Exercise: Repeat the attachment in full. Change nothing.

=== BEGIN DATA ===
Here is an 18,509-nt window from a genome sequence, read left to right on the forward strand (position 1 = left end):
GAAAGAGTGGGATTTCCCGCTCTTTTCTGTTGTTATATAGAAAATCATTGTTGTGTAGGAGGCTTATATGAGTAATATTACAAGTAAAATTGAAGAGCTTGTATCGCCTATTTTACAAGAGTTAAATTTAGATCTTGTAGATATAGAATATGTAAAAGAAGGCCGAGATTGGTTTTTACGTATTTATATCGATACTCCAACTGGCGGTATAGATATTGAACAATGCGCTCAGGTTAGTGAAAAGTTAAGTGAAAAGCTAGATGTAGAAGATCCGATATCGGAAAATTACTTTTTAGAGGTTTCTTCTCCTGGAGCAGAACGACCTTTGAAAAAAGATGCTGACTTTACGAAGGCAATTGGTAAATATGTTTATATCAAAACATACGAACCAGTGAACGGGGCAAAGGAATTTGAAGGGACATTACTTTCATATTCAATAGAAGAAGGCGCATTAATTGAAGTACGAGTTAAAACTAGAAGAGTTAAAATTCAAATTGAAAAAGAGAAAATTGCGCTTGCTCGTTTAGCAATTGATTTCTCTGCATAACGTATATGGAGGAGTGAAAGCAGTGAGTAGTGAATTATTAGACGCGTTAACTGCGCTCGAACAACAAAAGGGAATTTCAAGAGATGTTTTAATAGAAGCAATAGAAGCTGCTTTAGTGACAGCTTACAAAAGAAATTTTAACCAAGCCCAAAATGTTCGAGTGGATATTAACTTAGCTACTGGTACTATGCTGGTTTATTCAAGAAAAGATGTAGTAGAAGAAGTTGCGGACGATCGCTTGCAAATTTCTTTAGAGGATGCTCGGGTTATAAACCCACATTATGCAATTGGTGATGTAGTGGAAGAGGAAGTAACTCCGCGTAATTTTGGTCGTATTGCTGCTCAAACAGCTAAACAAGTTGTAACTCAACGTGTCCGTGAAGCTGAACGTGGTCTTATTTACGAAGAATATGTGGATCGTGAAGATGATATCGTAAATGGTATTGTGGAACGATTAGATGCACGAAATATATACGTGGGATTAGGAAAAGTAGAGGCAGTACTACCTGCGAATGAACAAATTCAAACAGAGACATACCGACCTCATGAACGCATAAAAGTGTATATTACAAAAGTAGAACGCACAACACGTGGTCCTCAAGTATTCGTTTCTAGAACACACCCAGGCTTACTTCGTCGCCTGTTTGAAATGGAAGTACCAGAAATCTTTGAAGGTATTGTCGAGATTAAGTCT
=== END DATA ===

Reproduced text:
Here is an 18,509-nt window from a genome sequence, read left to right on the forward strand (position 1 = left end):
GAAAGAGTGGGATTTCCCGCTCTTTTCTGTTGTTATATAGAAAATCATTGTTGTGTAGGAGGCTTATATGAGTAATATTACAAGTAAAATTGAAGAGCTTGTATCGCCTATTTTACAAGAGTTAAATTTAGATCTTGTAGATATAGAATATGTAAAAGAAGGCCGAGATTGGTTTTTACGTATTTATATCGATACTCCAACTGGCGGTATAGATATTGAACAATGCGCTCAGGTTAGTGAAAAGTTAAGTGAAAAGCTAGATGTAGAAGATCCGATATCGGAAAATTACTTTTTAGAGGTTTCTTCTCCTGGAGCAGAACGACCTTTGAAAAAAGATGCTGACTTTACGAAGGCAATTGGTAAATATGTTTATATCAAAACATACGAACCAGTGAACGGGGCAAAGGAATTTGAAGGGACATTACTTTCATATTCAATAGAAGAAGGCGCATTAATTGAAGTACGAGTTAAAACTAGAAGAGTTAAAATTCAAATTGAAAAAGAGAAAATTGCGCTTGCTCGTTTAGCAATTGATTTCTCTGCATAACGTATATGGAGGAGTGAAAGCAGTGAGTAGTGAATTATTAGACGCGTTAACTGCGCTCGAACAACAAAAGGGAATTTCAAGAGATGTTTTAATAGAAGCAATAGAAGCTGCTTTAGTGACAGCTTACAAAAGAAATTTTAACCAAGCCCAAAATGTTCGAGTGGATATTAACTTAGCTACTGGTACTATGCTGGTTTATTCAAGAAAAGATGTAGTAGAAGAAGTTGCGGACGATCGCTTGCAAATTTCTTTAGAGGATGCTCGGGTTATAAACCCACATTATGCAATTGGTGATGTAGTGGAAGAGGAAGTAACTCCGCGTAATTTTGGTCGTATTGCTGCTCAAACAGCTAAACAAGTTGTAACTCAACGTGTCCGTGAAGCTGAACGTGGTCTTATTTACGAAGAATATGTGGATCGTGAAGATGATATCGTAAATGGTATTGTGGAACGATTAGATGCACGAAATATATACGTGGGATTAGGAAAAGTAGAGGCAGTACTACCTGCGAATGAACAAATTCAAACAGAGACATACCGACCTCATGAACGCATAAAAGTGTATATTACAAAAGTAGAACGCACAACACGTGGTCCTCAAGTATTCGTTTCTAGAACACACCCAGGCTTACTTCGTCGCCTGTTTGAAATGGAAGTACCAGAAATCTTTGAAGGTATTGTCGAGATTAAGTCT